Rapaport Magazine


By Sonya Burlan
Quiet on the Homefront

Activity in the Israel Diamond Exchange (IDE) was relatively quiet in November, with dealers expecting stronger trading as the U.S. holiday season approached. Sentiment improved after a large delegation of suppliers participated in the Israel Diamond Week, which took place from November 11 through November 14 at the Diamond Dealers Club (DDC) in New York City. Dealers who spoke with Rapaport Magazine reported that trading at the event was steady but slightly below expectations. However, they hailed it as an important networking opportunity.
   “This is an outstanding example of DDC-IDE cooperation,” said Shlomo Ashkenazi, founder and owner of S.A. Diamonds, a manufacturer of natural fancy color diamonds. “During the event, I was able to develop important business relations with other dealers and manufacturers.”
   Most agree that the current business environment is extremely price sensitive and many U.S. buyers attended Israel Week in order to shop around and assess prices. Israeli diamantaires were also looking for goods to buy but they avoided making any impulse purchases. While they focused on sourcing polished in India in previous months, they shifted to New York and Antwerp during November since their Indian suppliers had closed up shop for the Diwali holiday.

Show and Tell
   The strong turnout and interest at the New York event helped raise expectations for the holiday season, even though some are relying less on the end-of-year sales than in the past.
   Roy Fuchs, a manufacturer of fancy color diamonds under the company carrying his name, suggested that the various diamond shows that take place during the year have become more important for polished diamond suppliers than holiday seasons. He explained that there is more buyer interest in diamonds between the shows than in the periods leading up to holidays, and manufacturers and dealers prepare their inventory accordingly.
   “For us, there isn’t a season anymore and we don’t see big demand at this time of the year,” Fuchs said. “Rather, the shows determine the season.” He singled out the three annual Hong Kong shows and the JCK Las Vegas show as the most important trade events to attend.
   Jeremy Graus, owner of Spectra Gems, specializing in antique pieces and special diamonds, argued that the shows have not been especially profitable for exhibitors in 2013. But he explained that this has been in line with the weakness in the market throughout the year. “Activity is down. It’s not as quiet as it was in 2008, but we usually see higher turnover at this time of the year,” Graus said. He noted, however, that Spectra Gems has sold many more goods in the local market in the past three years than it had previously and that the local market has picked up in November after a relatively slow third quarter.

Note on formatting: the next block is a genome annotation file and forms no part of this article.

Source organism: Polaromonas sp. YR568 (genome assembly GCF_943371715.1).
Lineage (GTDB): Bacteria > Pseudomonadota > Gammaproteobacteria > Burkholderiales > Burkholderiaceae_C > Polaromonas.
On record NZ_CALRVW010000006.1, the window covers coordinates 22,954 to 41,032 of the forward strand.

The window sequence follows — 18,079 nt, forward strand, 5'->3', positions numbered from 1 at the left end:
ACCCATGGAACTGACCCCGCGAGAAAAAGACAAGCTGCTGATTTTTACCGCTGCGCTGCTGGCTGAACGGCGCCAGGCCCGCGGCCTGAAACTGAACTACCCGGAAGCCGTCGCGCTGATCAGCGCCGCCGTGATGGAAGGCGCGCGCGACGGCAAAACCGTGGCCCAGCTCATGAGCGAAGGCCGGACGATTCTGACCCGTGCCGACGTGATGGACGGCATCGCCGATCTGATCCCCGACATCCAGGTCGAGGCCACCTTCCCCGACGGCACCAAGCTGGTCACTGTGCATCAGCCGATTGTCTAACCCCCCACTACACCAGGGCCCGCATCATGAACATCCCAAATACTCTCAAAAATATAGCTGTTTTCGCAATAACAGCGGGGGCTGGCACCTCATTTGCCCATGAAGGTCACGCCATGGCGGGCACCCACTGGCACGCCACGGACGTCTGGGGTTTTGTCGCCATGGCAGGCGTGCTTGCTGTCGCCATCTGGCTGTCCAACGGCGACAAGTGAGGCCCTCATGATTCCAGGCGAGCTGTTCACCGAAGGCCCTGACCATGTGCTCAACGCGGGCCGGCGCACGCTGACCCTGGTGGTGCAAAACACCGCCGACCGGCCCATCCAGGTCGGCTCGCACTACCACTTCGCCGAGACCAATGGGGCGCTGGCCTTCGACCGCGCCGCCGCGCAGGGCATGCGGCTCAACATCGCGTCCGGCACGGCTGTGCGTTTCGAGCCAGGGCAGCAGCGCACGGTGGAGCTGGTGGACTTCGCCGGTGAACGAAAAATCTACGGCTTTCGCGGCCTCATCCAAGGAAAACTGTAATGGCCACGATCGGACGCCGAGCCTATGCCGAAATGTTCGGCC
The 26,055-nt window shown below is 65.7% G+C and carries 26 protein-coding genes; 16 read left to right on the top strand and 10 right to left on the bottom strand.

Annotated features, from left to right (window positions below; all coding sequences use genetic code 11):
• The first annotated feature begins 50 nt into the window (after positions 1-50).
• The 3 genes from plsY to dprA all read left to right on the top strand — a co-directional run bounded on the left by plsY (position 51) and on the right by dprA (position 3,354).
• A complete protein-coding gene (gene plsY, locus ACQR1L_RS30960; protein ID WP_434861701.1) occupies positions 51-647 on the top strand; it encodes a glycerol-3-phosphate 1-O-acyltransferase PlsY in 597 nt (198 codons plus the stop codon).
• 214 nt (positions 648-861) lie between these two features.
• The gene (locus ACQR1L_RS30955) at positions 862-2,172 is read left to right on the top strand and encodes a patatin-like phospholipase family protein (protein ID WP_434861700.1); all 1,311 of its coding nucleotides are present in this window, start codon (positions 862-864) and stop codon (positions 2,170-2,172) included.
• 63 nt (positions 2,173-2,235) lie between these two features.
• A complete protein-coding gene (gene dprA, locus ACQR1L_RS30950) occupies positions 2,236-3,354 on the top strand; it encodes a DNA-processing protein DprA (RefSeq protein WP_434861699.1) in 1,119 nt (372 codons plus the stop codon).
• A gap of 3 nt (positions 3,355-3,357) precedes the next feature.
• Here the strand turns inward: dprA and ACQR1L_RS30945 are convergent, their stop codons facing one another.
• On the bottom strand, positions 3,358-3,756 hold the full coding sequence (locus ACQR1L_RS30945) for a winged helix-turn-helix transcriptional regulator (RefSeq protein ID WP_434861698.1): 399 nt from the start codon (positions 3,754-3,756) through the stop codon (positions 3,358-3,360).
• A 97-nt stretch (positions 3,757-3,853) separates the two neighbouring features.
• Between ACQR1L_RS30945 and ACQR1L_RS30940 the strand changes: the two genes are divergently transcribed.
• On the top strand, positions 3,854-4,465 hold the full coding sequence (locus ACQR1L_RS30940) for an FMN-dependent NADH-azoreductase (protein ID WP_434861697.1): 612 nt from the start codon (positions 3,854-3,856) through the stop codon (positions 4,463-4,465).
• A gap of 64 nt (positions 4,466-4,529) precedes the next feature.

Fuchs suggested that Israel has emerged as a strong dealer center that is very focused on the market. “While Indian diamantaires are also involved in other activity, such as real estate or financing, Israelis can’t compete with that,” he explained. “It’s forced us to be focused and cautious. If the market turns, we are in a stronger position.”

Rough Improvements
   Manufacturers were encouraged by the slight reductions in rough prices that took effect in November even though many said the adjustments at the De Beers sight weren’t far reaching enough. They have been frustrated by the high rough prices in recent months that have resulted in tight profit margins because polished prices remained relatively stagnant.
Fuchs suggested that rough tenders have leveled the playing field within the market. “The tender system has made everyone equal,” Fuchs pointed out. He explained that while everyone has access to rough via the tender system, there is greater competition for goods at the tenders and it is more difficult to win the goods you need.

Fancy Focus
   Graus noted that competition had also increased in polished buying and stressed that it has become very difficult to buy to build inventory. Polished buyers have been placing very specific orders.
   As a result, many Israeli polished dealers have shifted to niche products like fancy color diamonds and are reporting strong demand for these goods for the holiday season. Strong prices for colored diamonds in the market this year have encouraged more dealers to enter this segment.
   “Fancy color diamonds were a niche until just a few years ago,” Fuchs said. “Since rough for white goods is impossibly expensive to buy, more players went into fancy colors because the margins there are still good. So it’s not that there are more colored goods available, it’s that there are more buyers for that specific market.”

Article from the Rapaport Magazine - December 2013. To subscribe click here.

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Tags: Sonya Burlan